Last Tuesday we started the context track of e4 at church. e4 is a program we've developed and designed to lay deep foundations of Christian faith and practice. It's intense and challenging, a bit like drinking from a fire hose, but we've seen great results and this year's group is really excited about the program.
The context track deals with theology, church history, and culture. The first session is on the Trinity, and even though it was the same night the Buckeyes' played in the Sugar Bowl, we had a full house and some great conversation. The Trinity is a difficult subject to tackle because it defies explanation; it presses the boundaries of human intellect and language. We don't have any good metaphors to help us understand. The doctrine of the Trinity strips your intellect naked, revealing in what you finally trust--human reason or the character of God. Personally, I couldn't believe in a God I can fully explain and understand. The doctrine of the Trinity helps me to have faith and is, in a strange sense, a satisfactory proof (for me) of God's existence: If God exists, he must in some way be beyond our comprehension. The doctrine of the Trinity is beyond our comprehension. Therefore, the God known as the Trinity must exist.
But that's not the real payoff of learning the doctrine of the Trinity. Tom, one of our most faithful e4 participants (I call them e4eigners), asked about the internal dynamics: "Is there a hierarchy within the Trinity?" What a great question! I thought it about for a bit, running through the Scriptures in my mind, and answered that there was not. The Son submits to the Father; the Father glorifies the Son; the Father and Son honor the Spirit; the Spirit speaks only what he hears from the Father and Son.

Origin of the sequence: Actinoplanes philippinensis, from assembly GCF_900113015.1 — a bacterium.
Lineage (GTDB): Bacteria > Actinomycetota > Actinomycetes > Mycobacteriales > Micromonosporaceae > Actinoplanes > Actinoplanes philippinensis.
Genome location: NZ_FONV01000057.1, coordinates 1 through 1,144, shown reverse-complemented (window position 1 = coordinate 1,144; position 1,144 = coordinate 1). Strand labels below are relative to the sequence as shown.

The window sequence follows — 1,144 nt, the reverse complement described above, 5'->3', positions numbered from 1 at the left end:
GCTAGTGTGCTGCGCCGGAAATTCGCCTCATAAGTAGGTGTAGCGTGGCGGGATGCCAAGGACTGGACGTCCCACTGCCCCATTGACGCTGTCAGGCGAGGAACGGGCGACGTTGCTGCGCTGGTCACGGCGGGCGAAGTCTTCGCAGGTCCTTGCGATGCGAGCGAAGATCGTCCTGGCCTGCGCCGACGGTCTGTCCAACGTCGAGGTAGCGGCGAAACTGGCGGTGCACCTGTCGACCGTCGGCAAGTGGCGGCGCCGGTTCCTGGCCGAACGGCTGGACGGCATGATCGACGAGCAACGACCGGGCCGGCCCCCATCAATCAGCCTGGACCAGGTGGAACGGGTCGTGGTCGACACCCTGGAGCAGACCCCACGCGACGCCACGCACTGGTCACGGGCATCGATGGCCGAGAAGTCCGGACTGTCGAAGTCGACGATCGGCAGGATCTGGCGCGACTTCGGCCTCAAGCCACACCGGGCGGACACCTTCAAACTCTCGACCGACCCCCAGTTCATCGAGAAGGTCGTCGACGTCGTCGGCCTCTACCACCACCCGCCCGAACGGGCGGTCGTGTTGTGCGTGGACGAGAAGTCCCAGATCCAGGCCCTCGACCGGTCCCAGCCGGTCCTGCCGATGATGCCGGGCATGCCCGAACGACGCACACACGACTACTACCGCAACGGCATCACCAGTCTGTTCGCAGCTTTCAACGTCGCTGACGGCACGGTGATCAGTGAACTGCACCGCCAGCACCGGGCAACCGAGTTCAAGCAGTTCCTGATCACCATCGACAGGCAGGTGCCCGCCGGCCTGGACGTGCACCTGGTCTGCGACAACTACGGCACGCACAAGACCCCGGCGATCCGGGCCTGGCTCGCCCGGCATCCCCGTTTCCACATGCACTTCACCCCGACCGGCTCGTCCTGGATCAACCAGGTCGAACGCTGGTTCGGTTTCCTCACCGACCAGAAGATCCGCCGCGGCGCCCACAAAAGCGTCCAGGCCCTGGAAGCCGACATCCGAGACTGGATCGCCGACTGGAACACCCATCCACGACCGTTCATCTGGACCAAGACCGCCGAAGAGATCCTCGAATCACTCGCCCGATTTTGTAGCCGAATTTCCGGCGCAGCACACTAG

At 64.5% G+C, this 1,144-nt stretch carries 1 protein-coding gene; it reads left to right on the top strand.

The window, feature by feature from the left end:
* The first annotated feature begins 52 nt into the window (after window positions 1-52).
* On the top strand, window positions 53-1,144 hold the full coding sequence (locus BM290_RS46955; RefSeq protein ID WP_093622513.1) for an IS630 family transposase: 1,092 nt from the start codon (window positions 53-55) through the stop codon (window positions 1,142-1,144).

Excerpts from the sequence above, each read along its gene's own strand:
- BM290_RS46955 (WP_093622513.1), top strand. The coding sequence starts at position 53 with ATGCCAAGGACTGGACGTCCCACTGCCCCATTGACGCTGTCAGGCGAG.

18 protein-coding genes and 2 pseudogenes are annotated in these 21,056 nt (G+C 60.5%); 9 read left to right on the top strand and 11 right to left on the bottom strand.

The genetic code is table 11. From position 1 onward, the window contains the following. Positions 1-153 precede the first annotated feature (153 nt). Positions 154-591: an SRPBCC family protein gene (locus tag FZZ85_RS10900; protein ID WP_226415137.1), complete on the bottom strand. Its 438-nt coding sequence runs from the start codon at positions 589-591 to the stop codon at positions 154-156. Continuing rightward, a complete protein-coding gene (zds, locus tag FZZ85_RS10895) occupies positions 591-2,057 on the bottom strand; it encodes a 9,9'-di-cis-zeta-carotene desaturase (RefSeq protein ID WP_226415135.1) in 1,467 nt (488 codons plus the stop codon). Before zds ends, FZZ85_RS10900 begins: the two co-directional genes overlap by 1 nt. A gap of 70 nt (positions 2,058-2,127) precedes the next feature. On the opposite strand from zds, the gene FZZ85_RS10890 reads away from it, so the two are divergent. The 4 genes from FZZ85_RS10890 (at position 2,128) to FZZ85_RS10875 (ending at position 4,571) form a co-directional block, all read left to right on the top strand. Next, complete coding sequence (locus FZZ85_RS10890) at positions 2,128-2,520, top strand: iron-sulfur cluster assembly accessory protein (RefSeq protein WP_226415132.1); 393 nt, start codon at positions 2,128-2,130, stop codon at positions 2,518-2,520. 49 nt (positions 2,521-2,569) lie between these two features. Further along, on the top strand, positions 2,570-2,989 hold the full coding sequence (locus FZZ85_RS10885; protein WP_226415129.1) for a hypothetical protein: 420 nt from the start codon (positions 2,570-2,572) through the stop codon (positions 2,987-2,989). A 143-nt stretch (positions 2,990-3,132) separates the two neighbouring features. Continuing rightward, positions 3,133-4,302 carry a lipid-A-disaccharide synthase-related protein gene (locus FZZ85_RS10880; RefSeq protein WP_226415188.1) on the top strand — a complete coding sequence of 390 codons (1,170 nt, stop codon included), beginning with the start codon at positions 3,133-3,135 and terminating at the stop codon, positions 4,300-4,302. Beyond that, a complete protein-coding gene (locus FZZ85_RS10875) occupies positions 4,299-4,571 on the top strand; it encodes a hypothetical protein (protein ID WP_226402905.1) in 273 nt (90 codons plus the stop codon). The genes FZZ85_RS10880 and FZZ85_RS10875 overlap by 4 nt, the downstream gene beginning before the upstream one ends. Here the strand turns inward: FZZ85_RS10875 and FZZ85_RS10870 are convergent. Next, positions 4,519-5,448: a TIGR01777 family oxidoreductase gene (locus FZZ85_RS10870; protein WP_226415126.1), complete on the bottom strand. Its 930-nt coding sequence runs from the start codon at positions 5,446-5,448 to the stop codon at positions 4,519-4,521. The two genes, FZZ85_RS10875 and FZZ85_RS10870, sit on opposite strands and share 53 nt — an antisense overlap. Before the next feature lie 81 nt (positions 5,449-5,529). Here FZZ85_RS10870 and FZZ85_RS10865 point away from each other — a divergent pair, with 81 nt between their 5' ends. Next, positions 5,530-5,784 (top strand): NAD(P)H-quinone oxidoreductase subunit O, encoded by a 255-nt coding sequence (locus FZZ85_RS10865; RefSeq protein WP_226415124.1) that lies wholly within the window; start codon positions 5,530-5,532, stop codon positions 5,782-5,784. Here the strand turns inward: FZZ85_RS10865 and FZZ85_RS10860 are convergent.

What we find at the heart of the Trinity is not hierarchy, but humility. Each member defers to the others. Each member glorifies the others. The very nature of God--that he is three-in-one--is held together by total humility manifesting itself in agape love. This is why John can say, plainly, "God is love". There is no striving for position or selfish ambition within the Trinity; there is only complete and total humility and selflessness. The payoff of the doctrine of the Trinity is the invitation to possess in part what he possesses in full: humility. The nature of the Trinity teaches us to be humble enough to be unified with our brothers and sisters in Christ in this life. Pride and arrogance make unity impossible, but humility makes it inevitable.
Be humble, then, as God is humble. Defer to your brothers and sisters. Praise them publicly. Speak exceedingly well of them behind their backs. Listen well. Take correction without becoming defensive. The doctrine of the Trinity compels us to pursue utmost humility and manifest it in agape love.